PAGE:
Termite Celebrates: My buddy Libby aka Termite hates, hates, hates Megan. I was reasonably sure that Don and his toothy wife were kaput after the previous episode. Why? She took her fondue pot with her to L.A. Mind you, Don was not particularly fondue of it, but it will fit in nicely in Hollywood where Henry, Jane, and Peter Fondue live…

I’m not sure if Termite will be satisfied with the break-up. If she could make like Jeff Daniels in The Purple Rose Of Cairo, she’d enter the film and take Megan out for good. The good news is that she can’t. She might, however, kick my ass for suggesting that. She’s a small but Mighty Termitey…

Sally Kisses A Nerd: The Francis’ have some visitors for the weekend. It’s one of Betty’s college roomies and she and her nondescript hubby have two sons. One is a handsome lunkhead who is instantly attracted to Sally’s Betty Bacallish awesomeness; especially when she’s off to her summer job as a lifeguard, which involves saving the lives of rich kids from Westchester County. Plutocrat in the deep end, save the worthless fucker, Sally.

I thought Sally might run off with the jock son but instead, she kissed the nerdy astronomer dude after doing a bit of stargazing through Bobby-4’s telescope. Of course, Bacall married Bogie who wasn’t exactly Gregory Peck. Atta girl, Sally.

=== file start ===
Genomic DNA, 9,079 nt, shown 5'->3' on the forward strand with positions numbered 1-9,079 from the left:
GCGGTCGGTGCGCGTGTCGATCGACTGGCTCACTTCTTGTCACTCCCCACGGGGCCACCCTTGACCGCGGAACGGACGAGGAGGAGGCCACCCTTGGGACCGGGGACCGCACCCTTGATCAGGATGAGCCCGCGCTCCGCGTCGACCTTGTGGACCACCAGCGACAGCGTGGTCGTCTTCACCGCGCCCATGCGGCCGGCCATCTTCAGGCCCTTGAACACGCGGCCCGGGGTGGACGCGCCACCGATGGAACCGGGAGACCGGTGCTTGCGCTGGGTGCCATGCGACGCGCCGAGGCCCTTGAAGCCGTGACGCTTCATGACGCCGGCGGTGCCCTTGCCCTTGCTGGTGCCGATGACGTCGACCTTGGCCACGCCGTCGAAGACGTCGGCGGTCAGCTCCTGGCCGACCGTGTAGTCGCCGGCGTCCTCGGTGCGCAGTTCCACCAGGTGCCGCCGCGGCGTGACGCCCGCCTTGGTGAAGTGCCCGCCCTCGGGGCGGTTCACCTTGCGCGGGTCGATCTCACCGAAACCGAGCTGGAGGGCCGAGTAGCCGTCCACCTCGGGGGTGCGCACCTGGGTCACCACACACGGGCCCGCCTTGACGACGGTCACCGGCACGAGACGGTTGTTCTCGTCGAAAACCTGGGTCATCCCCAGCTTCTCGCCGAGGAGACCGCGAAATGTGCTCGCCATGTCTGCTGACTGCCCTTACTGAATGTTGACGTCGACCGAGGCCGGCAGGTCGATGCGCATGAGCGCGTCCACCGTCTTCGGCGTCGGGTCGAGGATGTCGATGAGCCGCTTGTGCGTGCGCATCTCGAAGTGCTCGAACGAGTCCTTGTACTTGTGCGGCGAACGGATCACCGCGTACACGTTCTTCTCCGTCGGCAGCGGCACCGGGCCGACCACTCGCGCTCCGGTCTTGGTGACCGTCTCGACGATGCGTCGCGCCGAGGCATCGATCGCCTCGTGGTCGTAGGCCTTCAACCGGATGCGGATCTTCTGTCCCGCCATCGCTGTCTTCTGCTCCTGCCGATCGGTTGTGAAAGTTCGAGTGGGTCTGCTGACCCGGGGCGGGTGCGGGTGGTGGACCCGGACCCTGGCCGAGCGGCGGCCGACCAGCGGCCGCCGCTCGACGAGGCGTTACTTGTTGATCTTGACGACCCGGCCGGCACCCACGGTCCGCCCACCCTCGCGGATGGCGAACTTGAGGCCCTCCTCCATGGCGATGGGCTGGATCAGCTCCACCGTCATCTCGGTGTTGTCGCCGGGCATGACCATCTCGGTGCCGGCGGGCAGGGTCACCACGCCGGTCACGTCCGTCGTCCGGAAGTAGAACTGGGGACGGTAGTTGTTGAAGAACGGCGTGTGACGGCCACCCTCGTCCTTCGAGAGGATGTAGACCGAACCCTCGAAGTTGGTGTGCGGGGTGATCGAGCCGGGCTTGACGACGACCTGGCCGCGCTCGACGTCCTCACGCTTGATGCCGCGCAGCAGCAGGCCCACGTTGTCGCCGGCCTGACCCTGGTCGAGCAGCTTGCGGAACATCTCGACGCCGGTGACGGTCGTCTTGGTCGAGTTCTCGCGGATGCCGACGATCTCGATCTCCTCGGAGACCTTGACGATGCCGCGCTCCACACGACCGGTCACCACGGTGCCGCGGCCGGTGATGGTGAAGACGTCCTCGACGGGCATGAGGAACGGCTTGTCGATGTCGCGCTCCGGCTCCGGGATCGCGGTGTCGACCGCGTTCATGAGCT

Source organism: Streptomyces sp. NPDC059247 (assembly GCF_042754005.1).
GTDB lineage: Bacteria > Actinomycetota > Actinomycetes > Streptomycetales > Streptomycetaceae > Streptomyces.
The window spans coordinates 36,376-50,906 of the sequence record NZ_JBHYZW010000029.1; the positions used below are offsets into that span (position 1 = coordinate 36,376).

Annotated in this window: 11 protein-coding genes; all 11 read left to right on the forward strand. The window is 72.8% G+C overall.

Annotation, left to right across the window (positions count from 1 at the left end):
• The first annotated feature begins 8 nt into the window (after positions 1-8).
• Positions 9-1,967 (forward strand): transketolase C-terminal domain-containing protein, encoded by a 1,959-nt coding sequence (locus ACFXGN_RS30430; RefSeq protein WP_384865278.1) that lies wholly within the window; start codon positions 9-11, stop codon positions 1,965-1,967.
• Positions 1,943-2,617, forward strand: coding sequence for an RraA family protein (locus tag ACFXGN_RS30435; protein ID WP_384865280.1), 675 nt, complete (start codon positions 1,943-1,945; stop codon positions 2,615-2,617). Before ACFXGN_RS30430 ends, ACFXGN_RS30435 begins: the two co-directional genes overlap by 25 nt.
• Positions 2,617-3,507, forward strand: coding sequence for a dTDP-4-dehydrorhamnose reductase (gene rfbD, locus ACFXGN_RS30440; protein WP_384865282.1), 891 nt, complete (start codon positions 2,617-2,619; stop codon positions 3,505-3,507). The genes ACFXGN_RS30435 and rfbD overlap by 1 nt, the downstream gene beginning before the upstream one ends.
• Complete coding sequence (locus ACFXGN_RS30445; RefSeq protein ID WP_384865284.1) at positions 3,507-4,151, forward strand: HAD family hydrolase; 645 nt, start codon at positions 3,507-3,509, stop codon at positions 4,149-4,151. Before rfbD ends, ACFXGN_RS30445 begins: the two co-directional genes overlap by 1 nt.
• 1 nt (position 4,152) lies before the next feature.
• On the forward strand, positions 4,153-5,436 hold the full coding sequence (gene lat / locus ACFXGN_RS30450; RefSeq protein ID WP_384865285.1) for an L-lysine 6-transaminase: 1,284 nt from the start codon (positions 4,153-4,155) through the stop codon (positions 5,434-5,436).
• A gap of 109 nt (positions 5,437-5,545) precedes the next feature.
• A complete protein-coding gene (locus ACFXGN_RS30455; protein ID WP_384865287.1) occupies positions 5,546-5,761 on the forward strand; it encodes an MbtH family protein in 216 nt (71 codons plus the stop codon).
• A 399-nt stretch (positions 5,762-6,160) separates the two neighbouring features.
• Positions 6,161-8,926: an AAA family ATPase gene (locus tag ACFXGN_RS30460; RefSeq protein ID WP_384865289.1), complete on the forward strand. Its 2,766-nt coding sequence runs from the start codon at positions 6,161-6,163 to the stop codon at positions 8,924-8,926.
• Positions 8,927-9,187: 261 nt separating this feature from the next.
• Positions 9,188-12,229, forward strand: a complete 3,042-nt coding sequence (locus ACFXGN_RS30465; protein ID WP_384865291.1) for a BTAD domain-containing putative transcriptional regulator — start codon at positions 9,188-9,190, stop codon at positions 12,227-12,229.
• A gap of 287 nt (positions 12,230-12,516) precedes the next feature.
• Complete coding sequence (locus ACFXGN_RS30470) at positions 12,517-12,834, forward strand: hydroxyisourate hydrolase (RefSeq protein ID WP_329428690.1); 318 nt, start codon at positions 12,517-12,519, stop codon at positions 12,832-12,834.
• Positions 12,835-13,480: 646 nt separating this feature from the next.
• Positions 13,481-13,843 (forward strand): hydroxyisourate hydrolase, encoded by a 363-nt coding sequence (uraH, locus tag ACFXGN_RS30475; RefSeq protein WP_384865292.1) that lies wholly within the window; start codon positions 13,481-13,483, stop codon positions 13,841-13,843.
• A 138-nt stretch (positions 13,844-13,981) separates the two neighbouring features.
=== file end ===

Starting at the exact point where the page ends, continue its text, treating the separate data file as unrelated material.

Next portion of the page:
Random Moon Landing Story:  I was acquainted with baseball Hall of Famer Gaylord Perry when I was a kid. He was a product of the San Francisco Giants organization before being traded so then owner Horace Stoneham could have a drinking buddy. I am not making this up. It was also one of the worst trades of the 1970’s.

Anyway, Mr. Perry was a great pitcher but a horrible hitter, which led to this oft told story. One version of the story is that his former manager, Alvin Dark, not a man known for his wit, made a prediction in 1964 that man would land on the moon before Gaylord hit his first homer. In alternate versions, Perry was the source of the original joke. has a good piece on the story and its origin. One thing we know for sure is that Gaylord Perry hit his first major league home run on July 20, 1969 just hours before the moon landing. It’s a pity that there are no Giants fans on Mad Men to share the story, but that’s what I’m here for. If it’s not true, it should be.